Ford CEO calls for settlement between Korean battery suppliers

12 February 2021 - 08:28 By Reuters
Ford CEO Jim Farley has publicly encouraged LG Chem Ltd and SK Innovation Co Ltd to reach a settlement on LG's allegations that SK stole trade secrets.
Ford CEO Jim Farley has publicly encouraged LG Chem Ltd and SK Innovation Co Ltd to reach a settlement on LG's allegations that SK stole trade secrets.
Image: Nic Antaya/Getty Images

Ford Motor Co's CEO, Jim Farley, on Thursday publicly encouraged South Korea's chemicals and electric vehicle (EV) battery maker LG Chem Ltd and SK Innovation Co Ltd to reach a settlement on LG's allegations that SK stole trade secrets.

The US International Trade Commission (ITC) on Wednesday sided with LG Chem, but permitted SK to import components for domestic production of lithium ion batteries for Ford's EV F-150 programme for four years, and for Volkswagen of America's electric vehicle line for two years.

“A voluntary settlement between these two suppliers is ultimately in the best interest of US manufacturers and workers,” Farley wrote on Twitter, adding that the “ITC ruling makes way for @Ford to bring to market our groundbreaking electric F-150".

LG Energy Solution and SK Innovation did not have comment on the matter when reached by Reuters on Friday. Volkswagen also declined to comment.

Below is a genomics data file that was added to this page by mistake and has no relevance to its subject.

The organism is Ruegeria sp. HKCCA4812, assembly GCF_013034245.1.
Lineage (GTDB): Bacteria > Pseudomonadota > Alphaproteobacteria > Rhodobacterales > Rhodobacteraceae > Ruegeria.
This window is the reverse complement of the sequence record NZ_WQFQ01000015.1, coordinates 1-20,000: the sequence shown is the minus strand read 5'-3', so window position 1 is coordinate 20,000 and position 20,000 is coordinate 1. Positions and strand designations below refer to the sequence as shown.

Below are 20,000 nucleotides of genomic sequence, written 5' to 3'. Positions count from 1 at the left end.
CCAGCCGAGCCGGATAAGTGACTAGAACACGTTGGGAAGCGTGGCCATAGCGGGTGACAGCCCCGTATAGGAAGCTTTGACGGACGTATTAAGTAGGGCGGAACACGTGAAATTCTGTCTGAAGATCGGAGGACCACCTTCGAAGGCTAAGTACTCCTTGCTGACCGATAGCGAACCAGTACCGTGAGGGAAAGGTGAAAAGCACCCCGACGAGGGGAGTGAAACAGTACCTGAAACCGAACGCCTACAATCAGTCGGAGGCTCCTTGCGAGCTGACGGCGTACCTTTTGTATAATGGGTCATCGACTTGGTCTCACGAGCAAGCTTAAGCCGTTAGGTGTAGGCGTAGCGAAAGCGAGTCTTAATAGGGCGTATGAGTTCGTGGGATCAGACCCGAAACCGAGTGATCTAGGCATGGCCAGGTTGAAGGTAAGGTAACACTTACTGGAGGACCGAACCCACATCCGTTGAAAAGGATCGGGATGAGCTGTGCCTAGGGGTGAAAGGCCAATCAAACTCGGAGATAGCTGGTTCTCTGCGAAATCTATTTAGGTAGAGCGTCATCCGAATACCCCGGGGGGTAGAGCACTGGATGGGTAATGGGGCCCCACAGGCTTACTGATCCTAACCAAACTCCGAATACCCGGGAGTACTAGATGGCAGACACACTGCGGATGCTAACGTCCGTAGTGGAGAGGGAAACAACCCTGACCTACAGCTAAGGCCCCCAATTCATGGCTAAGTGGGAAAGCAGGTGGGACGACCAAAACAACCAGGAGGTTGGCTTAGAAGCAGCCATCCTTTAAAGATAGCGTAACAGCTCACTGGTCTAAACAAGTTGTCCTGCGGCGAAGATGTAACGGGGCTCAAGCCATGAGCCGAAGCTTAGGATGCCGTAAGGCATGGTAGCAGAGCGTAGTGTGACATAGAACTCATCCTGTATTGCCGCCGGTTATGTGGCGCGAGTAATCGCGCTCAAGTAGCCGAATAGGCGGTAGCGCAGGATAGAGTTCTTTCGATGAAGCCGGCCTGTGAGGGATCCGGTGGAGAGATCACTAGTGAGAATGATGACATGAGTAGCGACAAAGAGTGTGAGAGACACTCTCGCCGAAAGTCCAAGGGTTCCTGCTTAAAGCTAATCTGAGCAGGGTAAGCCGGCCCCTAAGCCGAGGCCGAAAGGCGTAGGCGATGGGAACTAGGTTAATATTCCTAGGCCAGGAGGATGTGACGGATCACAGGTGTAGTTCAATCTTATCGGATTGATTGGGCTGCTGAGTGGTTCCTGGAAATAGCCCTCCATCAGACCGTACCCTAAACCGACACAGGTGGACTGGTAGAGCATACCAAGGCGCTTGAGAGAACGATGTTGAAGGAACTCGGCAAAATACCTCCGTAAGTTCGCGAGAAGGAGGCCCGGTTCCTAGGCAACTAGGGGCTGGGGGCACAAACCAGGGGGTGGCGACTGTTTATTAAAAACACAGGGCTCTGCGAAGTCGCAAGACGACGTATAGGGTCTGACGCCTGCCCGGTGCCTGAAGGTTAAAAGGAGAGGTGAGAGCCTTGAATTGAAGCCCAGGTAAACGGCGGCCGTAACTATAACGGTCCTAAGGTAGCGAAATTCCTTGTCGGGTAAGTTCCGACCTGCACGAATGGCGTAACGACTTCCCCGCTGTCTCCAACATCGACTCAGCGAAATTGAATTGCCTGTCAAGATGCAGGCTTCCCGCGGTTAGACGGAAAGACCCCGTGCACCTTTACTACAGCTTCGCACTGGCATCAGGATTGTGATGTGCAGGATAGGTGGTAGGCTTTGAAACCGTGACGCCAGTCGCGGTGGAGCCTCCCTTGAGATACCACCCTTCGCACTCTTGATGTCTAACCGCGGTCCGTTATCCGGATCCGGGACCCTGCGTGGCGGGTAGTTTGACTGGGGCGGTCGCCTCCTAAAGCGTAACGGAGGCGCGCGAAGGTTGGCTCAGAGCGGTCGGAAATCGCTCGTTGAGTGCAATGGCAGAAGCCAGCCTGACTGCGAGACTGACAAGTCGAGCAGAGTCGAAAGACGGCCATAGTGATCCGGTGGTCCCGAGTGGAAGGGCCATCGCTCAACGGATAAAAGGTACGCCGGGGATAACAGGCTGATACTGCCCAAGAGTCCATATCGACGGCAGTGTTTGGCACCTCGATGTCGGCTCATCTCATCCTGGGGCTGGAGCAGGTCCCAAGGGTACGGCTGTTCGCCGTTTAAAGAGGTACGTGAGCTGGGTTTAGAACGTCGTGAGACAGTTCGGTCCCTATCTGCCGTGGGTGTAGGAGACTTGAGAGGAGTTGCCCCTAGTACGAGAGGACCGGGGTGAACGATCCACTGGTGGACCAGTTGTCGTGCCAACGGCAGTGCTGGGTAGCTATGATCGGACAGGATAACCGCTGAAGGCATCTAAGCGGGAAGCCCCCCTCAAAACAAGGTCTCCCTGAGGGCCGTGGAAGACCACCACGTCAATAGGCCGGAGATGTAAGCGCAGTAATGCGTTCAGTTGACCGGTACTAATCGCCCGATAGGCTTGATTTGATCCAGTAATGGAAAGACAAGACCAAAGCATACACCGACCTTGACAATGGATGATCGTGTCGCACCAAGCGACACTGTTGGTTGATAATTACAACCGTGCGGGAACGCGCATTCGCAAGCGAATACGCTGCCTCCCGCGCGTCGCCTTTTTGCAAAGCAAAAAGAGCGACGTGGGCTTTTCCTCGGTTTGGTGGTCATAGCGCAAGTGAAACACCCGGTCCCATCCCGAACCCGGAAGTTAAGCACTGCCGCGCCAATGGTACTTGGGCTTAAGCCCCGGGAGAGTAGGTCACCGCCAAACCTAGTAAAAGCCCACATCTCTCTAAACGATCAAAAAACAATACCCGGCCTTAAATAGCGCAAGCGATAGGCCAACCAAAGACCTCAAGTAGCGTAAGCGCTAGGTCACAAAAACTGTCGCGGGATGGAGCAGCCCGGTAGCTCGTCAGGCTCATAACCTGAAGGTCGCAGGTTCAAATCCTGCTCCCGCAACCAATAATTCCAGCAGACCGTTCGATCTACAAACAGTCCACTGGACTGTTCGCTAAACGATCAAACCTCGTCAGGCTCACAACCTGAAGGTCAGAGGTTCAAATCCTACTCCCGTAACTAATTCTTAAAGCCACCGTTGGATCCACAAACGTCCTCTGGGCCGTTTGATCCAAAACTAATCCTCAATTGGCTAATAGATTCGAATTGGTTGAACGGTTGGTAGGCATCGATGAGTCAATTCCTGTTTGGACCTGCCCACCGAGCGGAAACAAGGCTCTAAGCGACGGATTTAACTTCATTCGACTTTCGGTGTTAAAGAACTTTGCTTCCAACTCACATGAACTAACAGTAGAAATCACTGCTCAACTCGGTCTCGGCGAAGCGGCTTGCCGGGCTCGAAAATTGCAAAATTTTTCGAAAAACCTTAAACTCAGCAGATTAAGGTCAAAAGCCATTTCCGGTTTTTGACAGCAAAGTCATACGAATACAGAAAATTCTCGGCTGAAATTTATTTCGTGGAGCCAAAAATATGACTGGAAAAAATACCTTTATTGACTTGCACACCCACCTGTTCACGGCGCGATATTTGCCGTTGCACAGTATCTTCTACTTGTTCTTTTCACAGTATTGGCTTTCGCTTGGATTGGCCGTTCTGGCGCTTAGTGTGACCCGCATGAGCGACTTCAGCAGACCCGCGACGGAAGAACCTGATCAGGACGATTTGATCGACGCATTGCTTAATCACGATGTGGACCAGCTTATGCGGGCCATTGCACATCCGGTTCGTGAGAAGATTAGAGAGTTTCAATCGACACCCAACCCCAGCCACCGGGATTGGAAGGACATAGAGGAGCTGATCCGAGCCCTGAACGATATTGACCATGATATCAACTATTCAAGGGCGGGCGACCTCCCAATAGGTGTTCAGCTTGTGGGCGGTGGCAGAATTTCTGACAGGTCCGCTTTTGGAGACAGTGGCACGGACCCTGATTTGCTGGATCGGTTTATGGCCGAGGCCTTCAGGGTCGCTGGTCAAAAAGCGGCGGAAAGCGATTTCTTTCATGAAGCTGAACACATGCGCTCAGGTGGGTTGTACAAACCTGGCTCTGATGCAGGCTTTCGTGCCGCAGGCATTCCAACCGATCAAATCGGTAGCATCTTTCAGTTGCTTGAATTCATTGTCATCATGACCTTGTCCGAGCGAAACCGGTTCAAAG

The ITC said the decision would allow the automakers to transition to new suppliers for these programmes.

LG Chem's wholly-owned battery subsidiary, LG Energy Solution, an EV battery supplier to Tesla Inc and General Motors Co, praised the ruling on Wednesday.

“SKI's total disregard of our warnings and intellectual property rights gave us no choice but to file this case,” Kim Jong-hyun, the CEO of LG Energy Solution, said in a statement.

SK Innovation said on Wednesday it regretted the ITC's decision but noted there was a 60-day presidential review period in which President Joe Biden could decide to reverse the ruling. Biden has made electric vehicles and reducing vehicle emissions a top priority. The White House declined to comment.

Volkswagen and Ford previously warned that a US legal row between South Korean battery makers could disrupt supplies of the key EV parts and cost US jobs during the Covid-19 pandemic.

Farley said last week on a conference call with analysts that Ford's $22bn (roughly R321,939,420,000) investment in electrification does not include potential investment in battery production, whether through Ford itself or via a joint venture.


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